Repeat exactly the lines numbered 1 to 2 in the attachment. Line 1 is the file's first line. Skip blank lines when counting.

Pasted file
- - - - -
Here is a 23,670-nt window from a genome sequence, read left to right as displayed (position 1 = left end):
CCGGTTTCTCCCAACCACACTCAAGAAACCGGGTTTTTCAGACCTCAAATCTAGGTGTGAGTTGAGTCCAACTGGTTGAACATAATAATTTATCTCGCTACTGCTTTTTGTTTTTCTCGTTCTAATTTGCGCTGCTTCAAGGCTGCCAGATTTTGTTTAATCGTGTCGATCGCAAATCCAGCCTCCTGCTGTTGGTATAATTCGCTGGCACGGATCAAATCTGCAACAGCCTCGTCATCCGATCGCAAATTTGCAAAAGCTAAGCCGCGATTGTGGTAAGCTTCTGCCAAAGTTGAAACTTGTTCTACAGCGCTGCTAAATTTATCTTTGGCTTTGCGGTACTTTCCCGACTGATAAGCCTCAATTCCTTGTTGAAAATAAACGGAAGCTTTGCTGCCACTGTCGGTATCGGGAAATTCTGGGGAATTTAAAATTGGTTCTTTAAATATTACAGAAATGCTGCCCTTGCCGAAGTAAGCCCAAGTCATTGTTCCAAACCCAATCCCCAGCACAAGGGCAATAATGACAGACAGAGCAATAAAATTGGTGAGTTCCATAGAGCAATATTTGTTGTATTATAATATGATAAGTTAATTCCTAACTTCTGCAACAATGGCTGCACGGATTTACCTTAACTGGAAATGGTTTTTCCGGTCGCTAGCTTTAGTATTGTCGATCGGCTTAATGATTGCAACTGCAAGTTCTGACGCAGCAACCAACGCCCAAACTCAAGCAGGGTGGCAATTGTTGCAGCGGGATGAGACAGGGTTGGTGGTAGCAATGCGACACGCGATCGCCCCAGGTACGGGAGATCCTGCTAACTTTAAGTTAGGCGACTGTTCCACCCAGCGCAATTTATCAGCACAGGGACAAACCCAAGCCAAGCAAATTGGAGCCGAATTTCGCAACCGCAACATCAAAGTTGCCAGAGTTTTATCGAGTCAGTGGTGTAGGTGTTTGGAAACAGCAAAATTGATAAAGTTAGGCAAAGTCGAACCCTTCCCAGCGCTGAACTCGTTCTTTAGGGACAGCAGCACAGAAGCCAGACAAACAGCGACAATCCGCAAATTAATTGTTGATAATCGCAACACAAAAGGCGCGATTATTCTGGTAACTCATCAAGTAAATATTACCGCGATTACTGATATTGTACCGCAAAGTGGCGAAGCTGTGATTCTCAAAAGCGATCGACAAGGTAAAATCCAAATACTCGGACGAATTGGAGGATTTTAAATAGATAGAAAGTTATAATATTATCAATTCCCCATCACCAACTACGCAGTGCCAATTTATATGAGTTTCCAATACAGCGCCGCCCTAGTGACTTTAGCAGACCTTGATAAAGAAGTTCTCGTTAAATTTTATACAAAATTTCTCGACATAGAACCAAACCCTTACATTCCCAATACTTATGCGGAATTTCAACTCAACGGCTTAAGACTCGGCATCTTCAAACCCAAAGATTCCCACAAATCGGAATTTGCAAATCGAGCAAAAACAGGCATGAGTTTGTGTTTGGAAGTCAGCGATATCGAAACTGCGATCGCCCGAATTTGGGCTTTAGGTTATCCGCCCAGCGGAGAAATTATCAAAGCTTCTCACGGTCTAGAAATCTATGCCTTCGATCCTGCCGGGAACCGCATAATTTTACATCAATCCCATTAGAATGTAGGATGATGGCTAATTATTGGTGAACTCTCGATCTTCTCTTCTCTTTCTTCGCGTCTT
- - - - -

Here is a 23,670-nt window from a genome sequence, read left to right as displayed (position 1 = left end):
CCGGTTTCTCCCAACCACACTCAAGAAACCGGGTTTTTCAGACCTCAAATCTAGGTGTGAGTTGAGTCCAACTGGTTGAACATAATAATTTATCTCGCTACTGCTTTTTGTTTTTCTCGTTCTAATTTGCGCTGCTTCAAGGCTGCCAGATTTTGTTTAATCGTGTCGATCGCAAATCCAGCCTCCTGCTGTTGGTATAATTCGCTGGCACGGATCAAATCTGCAACAGCCTCGTCATCCGATCGCAAATTTGCAAAAGCTAAGCCGCGATTGTGGTAAGCTTCTGCCAAAGTTGAAACTTGTTCTACAGCGCTGCTAAATTTATCTTTGGCTTTGCGGTACTTTCCCGACTGATAAGCCTCAATTCCTTGTTGAAAATAAACGGAAGCTTTGCTGCCACTGTCGGTATCGGGAAATTCTGGGGAATTTAAAATTGGTTCTTTAAATATTACAGAAATGCTGCCCTTGCCGAAGTAAGCCCAAGTCATTGTTCCAAACCCAATCCCCAGCACAAGGGCAATAATGACAGACAGAGCAATAAAATTGGTGAGTTCCATAGAGCAATATTTGTTGTATTATAATATGATAAGTTAATTCCTAACTTCTGCAACAATGGCTGCACGGATTTACCTTAACTGGAAATGGTTTTTCCGGTCGCTAGCTTTAGTATTGTCGATCGGCTTAATGATTGCAACTGCAAGTTCTGACGCAGCAACCAACGCCCAAACTCAAGCAGGGTGGCAATTGTTGCAGCGGGATGAGACAGGGTTGGTGGTAGCAATGCGACACGCGATCGCCCCAGGTACGGGAGATCCTGCTAACTTTAAGTTAGGCGACTGTTCCACCCAGCGCAATTTATCAGCACAGGGACAAACCCAAGCCAAGCAAATTGGAGCCGAATTTCGCAACCGCAACATCAAAGTTGCCAGAGTTTTATCGAGTCAGTGGTGTAGGTGTTTGGAAACAGCAAAATTGATAAAGTTAGGCAAAGTCGAACCCTTCCCAGCGCTGAACTCGTTCTTTAGGGACAGCAGCACAGAAGCCAGACAAACAGCGACAATCCGCAAATTAATTGTTGATAATCGCAACACAAAAGGCGCGATTATTCTGGTAACTCATCAAGTAAATATTACCGCGATTACTGATATTGTACCGCAAAGTGGCGAAGCTGTGATTCTCAAAAGCGATCGACAAGGTAAAATCCAAATACTCGGACGAATTGGAGGATTTTAAATAGATAGAAAGTTATAATATTATCAATTCCCCATCACCAACTACGCAGTGCCAATTTATATGAGTTTCCAATACAGCGCCGCCCTAGTGACTTTAGCAGACCTTGATAAAGAAGTTCTCGTTAAATTTTATACAAAATTTCTCGACATAGAACCAAACCCTTACATTCCCAATACTTATGCGGAATTTCAACTCAACGGCTTAAGACTCGGCATCTTCAAACCCAAAGATTCCCACAAATCGGAATTTGCAAATCGAGCAAAAACAGGCATGAGTTTGTGTTTGGAAGTCAGCGATATCGAAACTGCGATCGCCCGAATTTGGGCTTTAGGTTATCCGCCCAGCGGAGAAATTATCAAAGCTTCTCACGGTCTAGAAATCTATGCCTTCGATCCTGCCGGGAACCGCATAATTTTACATCAATCCCATTAGAATGTAGGATGATGGCTAATTATTGGTGAACTCTCGATCTTCTCTTCTCTTTCTTCGCGTCTT